U.S. visa applicants now required to disclose social media platforms, among other information, on visa application forms



June 10, 2019

Immigration Law Alert

Author(s): Jason Gerrol

Applicants for a U.S. non-immigrant or immigrant visa will now be required to disclose all social media user name(s) used within the previous five years, among other information, as part of the visa application process.

On May 31, 2019, the U.S. Department of State (DOS) added new questions to the Forms DS-160/DS-156 Nonimmigrant Visa Application, and Form DS-260, Immigrant Visa Application, including a question requiring disclosure of all social media user name(s) used within the previous five years.

The new questions are being implemented as a result of President Trump’s March 6, 2017 executive order calling for increased screening and vetting procedures of U.S. visa applicants. However, opponents of the new questions have raised myriad concerns, including concerns over privacy violations and how the information collected will be utilized, possible First Amendment violations and the potential for discouraging otherwise qualified applicants from seeking a U.S. visa.

What new questions have been added to the forms?

The Form DS-160, which has largely replaced the previously used Form DS-156, is required of any applicant for a U.S. non-immigrant visa (e.g., H-1B, B-1/2, etc.), whereas the Form DS-260 is required of anyone applying for an immigrant visa (i.e., a “green card”) from a U.S. Embassy or Consulate abroad.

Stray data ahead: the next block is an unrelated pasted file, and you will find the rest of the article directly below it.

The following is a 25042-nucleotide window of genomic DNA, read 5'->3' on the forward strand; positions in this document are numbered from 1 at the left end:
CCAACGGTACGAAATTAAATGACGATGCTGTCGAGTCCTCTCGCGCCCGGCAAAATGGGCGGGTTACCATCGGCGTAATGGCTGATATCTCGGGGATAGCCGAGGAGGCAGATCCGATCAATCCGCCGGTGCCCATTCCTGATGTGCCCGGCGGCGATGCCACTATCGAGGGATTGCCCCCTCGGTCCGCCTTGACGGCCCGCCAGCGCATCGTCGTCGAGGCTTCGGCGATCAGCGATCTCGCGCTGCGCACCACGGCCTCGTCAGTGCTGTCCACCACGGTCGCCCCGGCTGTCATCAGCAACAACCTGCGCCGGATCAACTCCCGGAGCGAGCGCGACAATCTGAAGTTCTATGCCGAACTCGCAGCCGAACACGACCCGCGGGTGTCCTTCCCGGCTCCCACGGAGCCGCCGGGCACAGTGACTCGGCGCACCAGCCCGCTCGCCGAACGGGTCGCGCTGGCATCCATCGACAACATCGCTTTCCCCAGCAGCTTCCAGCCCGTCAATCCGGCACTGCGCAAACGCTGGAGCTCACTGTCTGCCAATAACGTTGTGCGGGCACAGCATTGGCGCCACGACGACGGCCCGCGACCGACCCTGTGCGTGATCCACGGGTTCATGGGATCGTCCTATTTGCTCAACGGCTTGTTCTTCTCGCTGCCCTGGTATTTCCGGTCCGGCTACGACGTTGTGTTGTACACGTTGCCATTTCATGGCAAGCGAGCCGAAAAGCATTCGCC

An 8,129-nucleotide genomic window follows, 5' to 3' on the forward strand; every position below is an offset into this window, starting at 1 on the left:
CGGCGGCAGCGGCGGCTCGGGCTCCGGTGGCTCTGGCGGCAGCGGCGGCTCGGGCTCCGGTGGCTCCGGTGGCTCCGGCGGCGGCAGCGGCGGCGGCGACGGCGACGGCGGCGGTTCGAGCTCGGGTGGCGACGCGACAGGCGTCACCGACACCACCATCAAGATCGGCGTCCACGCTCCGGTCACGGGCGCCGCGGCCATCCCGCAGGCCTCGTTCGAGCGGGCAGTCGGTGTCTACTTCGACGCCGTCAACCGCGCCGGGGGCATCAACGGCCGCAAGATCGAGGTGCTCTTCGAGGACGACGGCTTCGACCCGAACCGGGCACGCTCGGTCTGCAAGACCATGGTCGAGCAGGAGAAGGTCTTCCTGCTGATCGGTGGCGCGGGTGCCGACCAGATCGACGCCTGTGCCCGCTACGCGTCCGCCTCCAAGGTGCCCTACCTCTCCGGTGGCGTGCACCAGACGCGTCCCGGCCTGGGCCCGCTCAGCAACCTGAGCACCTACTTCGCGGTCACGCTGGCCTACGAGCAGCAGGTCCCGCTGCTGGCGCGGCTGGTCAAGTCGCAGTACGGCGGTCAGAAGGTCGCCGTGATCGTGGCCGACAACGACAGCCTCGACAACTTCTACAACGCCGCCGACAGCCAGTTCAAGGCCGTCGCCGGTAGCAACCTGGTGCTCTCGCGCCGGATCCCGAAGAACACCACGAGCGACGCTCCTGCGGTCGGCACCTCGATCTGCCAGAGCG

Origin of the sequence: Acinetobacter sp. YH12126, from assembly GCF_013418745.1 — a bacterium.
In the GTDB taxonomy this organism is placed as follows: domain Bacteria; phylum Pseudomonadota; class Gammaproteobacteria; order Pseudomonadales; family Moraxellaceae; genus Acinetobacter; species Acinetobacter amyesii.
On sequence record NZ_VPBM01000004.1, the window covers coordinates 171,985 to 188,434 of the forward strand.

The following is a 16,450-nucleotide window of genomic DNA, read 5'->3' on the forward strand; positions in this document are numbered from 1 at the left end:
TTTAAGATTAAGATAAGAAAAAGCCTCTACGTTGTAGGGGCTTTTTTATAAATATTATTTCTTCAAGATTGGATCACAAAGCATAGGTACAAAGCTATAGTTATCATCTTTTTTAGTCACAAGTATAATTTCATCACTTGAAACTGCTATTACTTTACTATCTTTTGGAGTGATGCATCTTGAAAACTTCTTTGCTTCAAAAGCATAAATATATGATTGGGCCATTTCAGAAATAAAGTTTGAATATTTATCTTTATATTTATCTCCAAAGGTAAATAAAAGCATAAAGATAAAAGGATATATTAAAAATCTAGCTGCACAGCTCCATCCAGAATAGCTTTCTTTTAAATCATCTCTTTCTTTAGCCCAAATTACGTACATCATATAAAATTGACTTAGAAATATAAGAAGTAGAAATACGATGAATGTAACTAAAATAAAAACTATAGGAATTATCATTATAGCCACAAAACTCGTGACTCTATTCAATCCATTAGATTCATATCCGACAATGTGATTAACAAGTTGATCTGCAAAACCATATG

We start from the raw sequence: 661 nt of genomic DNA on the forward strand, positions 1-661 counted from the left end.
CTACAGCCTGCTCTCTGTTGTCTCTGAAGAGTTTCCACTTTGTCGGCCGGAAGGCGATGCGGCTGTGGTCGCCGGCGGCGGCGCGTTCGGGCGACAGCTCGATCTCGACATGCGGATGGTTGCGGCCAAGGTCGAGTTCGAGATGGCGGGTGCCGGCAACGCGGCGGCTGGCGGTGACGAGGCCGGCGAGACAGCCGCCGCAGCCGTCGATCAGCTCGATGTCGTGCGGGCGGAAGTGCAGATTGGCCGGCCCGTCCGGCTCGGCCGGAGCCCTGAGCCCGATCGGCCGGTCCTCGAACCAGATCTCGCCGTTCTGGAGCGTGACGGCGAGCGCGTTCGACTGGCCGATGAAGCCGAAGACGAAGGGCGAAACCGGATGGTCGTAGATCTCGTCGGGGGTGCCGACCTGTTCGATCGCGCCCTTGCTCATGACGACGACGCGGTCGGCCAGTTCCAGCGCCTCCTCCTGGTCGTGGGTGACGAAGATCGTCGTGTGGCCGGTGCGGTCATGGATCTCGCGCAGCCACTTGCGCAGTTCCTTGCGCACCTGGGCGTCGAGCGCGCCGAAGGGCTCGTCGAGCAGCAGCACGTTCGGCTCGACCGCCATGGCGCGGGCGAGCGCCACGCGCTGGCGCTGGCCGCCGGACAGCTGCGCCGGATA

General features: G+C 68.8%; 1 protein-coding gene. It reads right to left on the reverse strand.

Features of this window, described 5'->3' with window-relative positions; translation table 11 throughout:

The Form DS-160/DS-156 and Form DS-260 (collectively, “application forms”) require visa applicants to disclose information such as biographical information, travel history and educational background, as well as information regarding prior immigration violations, arrests, etc. and are used by DOS officers to verify the identity of the visa applicant and determine eligibility for the particular non-immigrant or immigrant visa being applied for.

Effective May 31, 2019, visa applicants will now need to disclose any social media platform(s) he/she has used in the previous five years, and provide their username(s) for those platforms. The application forms will not require the visa applicant to provide passwords for these accounts.

In addition, visa applicants will need to provide a list of e-mail addresses and phone numbers used in the previous five years. While an applicant may insert “unknown” in response to certain questions, doing so may only result in visa processing delays.

Will the new questions result in visa application delays?

It is unclear at this time whether the new questions will result in visa application delays. However, to avoid possible delays, visa applicants should be sure to answer all questions fully and accurately. Failure to disclose information on the application forms may be deemed a misrepresentation, which is grounds for finding a visa applicant inadmissible.

In addition, visa applicants should ensure their social media profiles are up-to-date, including ensuring employment details are consistent with their intended purpose for traveling to the U.S.

Finally, while the application forms do not require the disclosure of social media passwords, visa applicants should nevertheless be mindful that any public social media post may result in further questioning by DOS officers, or possibly Customs and Border Protection during the course of a border search of the traveler’s electronic device.

The foregoing has been prepared for the general information of clients and friends of the firm. It is not meant to provide legal advice with respect to any specific matter and should not be acted upon without professional counsel. If you have any questions or require any further information regarding these or other related matters, please contact your regular Nixon Peabody LLP representative. This material may be considered advertising under certain rules of professional conduct.

Back to top